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108 megapixels: more smartphone camera revolution from Samsung and Xiaomi

108 megapixels: more smartphone camera revolution from Samsung and Xiaomi

Is the megapixel madness starting all over again? Samsung's new sensor has an incredible 108 megapixels and is not stingy with maximum values. The camera revolution in smartphones is what Koreans have in mind together with Xiaomi.

The new sensor for smartphone cameras is called the Samsung Isocell Bright HMX and has 60 megapixels more to offer than the previous record for smartphone cameras. However, the 1/1.33-inch sensor will not take 108-megapixel photos as standard, but will combine the data from four pixels into one. The effective resolution is thus 27 megapixels. But if you want, you can also use the full 108 megapixels.

Samsung automatically adjusts the ISO value of the sensor according to the lighting conditions. How much influence the user has on this remains to be seen and will depend on the individual implementation and the software of the manufacturer. Fans of high-definition videos will love the ability to record 6K videos at 30 frames-per-second, as long as the smartphone has enough processing power and memory.

By now, the realization that high megapixel numbers are not alone responsible for particularly attractive photos should have generally prevailed. After the megapixel arms race that ran until the middle of the 2010s, the manufacturers initially scaled back the megapixel numbers again. For a long time, 12 megapixels were regarded as a sweet spot in which resolution and luminous efficacy balanced each other out well. Most recently, however, Chinese manufacturers such as Huawei have turned restarted the resolution race and used 48-megapixel sensors. Samsung had lagged a little behind the competition in low-light photography in particular, but this was also due to the pure sensor size and - especially easy to see with the Google Pixel smartphones - the software.

The alliance between Samsung and Xiaomi

With the new Samsung Isocell Bright HMX, Samsung will be back on top again, and that's why the Koreans have teamed up with Xiaomi. "For ISOCELL Bright HMX, Xiaomi and Samsung have worked closely together from the early conceptual stage to production that has resulted in a groundbreaking 108Mp image sensor. We are very pleased that picture resolutions previously available only in a few top-tier DSLR cameras can now be designed into smartphones," says Lin Bin, co-founder and president of Xiaomi. "As we continue our partnership, we anticipate bringing not only new mobile camera experiences but also a platform through which our users can create unique content."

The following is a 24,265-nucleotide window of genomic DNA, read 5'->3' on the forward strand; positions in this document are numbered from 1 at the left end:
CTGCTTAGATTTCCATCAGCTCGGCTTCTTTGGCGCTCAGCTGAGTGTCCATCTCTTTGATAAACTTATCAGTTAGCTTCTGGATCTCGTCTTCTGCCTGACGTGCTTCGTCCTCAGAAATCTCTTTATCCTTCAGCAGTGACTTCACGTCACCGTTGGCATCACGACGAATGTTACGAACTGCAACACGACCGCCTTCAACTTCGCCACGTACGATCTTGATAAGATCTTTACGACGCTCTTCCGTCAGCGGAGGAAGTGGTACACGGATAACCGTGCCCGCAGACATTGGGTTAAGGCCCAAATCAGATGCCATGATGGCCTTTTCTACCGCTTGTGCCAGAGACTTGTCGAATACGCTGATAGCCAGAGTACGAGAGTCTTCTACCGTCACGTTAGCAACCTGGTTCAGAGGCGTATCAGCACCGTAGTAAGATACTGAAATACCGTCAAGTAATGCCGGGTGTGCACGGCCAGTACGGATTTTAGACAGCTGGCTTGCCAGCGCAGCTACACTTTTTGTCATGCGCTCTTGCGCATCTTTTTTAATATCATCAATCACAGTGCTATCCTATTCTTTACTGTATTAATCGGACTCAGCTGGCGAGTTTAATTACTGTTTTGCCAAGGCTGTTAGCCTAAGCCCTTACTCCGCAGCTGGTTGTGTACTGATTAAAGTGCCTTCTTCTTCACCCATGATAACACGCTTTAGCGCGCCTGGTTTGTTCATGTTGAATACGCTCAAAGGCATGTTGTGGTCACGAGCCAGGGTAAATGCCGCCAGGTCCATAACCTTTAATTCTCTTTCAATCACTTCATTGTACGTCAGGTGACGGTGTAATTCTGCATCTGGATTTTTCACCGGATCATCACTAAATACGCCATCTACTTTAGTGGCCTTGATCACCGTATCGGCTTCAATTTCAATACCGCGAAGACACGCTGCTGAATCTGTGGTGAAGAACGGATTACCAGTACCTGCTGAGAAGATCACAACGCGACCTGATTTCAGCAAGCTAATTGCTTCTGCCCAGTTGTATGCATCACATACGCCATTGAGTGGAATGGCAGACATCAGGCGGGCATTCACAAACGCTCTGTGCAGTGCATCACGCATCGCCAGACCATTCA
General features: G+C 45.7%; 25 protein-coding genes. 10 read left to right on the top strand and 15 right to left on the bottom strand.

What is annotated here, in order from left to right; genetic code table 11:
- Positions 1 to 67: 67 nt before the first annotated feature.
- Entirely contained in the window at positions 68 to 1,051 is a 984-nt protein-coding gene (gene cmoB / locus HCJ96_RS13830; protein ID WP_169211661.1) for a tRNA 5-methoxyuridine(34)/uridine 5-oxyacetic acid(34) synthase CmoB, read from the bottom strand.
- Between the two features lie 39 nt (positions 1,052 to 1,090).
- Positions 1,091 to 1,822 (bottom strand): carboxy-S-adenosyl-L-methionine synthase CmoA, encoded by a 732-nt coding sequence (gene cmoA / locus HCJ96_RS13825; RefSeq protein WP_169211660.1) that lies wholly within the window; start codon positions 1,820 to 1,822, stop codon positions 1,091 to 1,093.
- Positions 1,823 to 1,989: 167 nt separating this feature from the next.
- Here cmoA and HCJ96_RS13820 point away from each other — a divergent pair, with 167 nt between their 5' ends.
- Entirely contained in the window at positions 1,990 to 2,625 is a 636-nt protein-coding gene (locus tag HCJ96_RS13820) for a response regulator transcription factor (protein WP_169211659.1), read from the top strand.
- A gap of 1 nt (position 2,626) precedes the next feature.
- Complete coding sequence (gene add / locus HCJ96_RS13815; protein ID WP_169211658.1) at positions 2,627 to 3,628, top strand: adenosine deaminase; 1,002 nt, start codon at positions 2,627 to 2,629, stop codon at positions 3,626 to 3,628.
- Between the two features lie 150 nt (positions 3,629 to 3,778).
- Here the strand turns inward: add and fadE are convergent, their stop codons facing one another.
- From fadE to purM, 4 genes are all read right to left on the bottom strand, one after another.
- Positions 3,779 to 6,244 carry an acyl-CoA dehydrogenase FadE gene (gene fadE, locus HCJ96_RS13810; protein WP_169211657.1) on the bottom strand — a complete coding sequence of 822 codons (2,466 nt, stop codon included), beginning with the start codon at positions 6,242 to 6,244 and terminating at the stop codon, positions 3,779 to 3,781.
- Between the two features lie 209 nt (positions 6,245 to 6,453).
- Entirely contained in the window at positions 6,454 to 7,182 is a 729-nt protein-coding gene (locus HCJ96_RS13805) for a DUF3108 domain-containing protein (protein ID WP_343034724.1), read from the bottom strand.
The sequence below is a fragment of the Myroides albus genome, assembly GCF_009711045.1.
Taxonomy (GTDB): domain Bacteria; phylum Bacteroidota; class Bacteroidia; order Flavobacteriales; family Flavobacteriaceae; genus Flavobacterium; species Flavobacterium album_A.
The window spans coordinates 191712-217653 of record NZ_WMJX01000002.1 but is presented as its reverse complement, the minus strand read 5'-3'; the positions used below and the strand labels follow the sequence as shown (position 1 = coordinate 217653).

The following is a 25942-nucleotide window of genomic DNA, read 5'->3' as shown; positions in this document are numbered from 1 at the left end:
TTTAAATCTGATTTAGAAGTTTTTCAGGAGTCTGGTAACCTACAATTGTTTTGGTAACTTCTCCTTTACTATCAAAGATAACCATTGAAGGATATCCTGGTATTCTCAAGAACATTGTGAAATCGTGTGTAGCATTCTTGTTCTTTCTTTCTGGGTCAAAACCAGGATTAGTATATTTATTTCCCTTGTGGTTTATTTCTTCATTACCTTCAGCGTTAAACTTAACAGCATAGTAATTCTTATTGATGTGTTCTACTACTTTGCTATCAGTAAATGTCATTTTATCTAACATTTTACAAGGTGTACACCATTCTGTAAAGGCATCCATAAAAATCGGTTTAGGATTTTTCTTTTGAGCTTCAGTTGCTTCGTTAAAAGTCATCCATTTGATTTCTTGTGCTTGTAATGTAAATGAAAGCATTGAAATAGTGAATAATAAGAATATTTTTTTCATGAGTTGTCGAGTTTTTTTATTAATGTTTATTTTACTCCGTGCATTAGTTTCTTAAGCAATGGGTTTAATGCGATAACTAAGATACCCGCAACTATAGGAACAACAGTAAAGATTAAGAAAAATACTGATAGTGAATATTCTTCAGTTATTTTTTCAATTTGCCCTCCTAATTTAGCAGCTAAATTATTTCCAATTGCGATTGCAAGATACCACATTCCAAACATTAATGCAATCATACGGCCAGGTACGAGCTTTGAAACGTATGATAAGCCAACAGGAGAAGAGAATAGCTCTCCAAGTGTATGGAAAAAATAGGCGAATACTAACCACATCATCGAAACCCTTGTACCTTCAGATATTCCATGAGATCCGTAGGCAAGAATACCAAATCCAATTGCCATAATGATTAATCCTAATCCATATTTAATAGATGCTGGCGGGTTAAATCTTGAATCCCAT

"Samsung is continuously pushing for innovations in pixel and logic technologies to engineer our ISOCELL image sensors to capture the world as close to how our eyes perceive them," said Yongin Park, executive vice president of sensor business at Samsung Electronics. "Through close collaboration with Xiaomi, ISOCELL Bright HMX is the first mobile image sensor to pack over 100 million pixels and delivers unparalleled color reproduction and stunning detail with advanced Tetracell and ISOCELL Plus technology."

Source: Samsung

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  • I keep thinking that phones are for communication and cameras to take pictures


  • I thought Xiaomi and Samsung don't like each other.


  • Here we go again....Stuffing MORE sensors into a TINY surface area will not "improve" the photo, unless all you do is zoom & crop. THAT is the main advantage of more megapixels. Zooming into a photo, without losing a lot of detail. I'd rather have LARGER sensors, that more of them. When you stuff that many inside such a tiny surface, you also run the risk of increasing the signal to noise ratio (crosstalk), which the camera software will attempt to eliminate, which can impact the overall quality of the photo. Given the SUPER TINY size of these sensors, they should make them larger, but people would complain about having a huge "bump" on the phone, which would detract from their "sleek sexy color style" garbage. And, manufacturers know that consumers look for the "more is better" garbage anyway.

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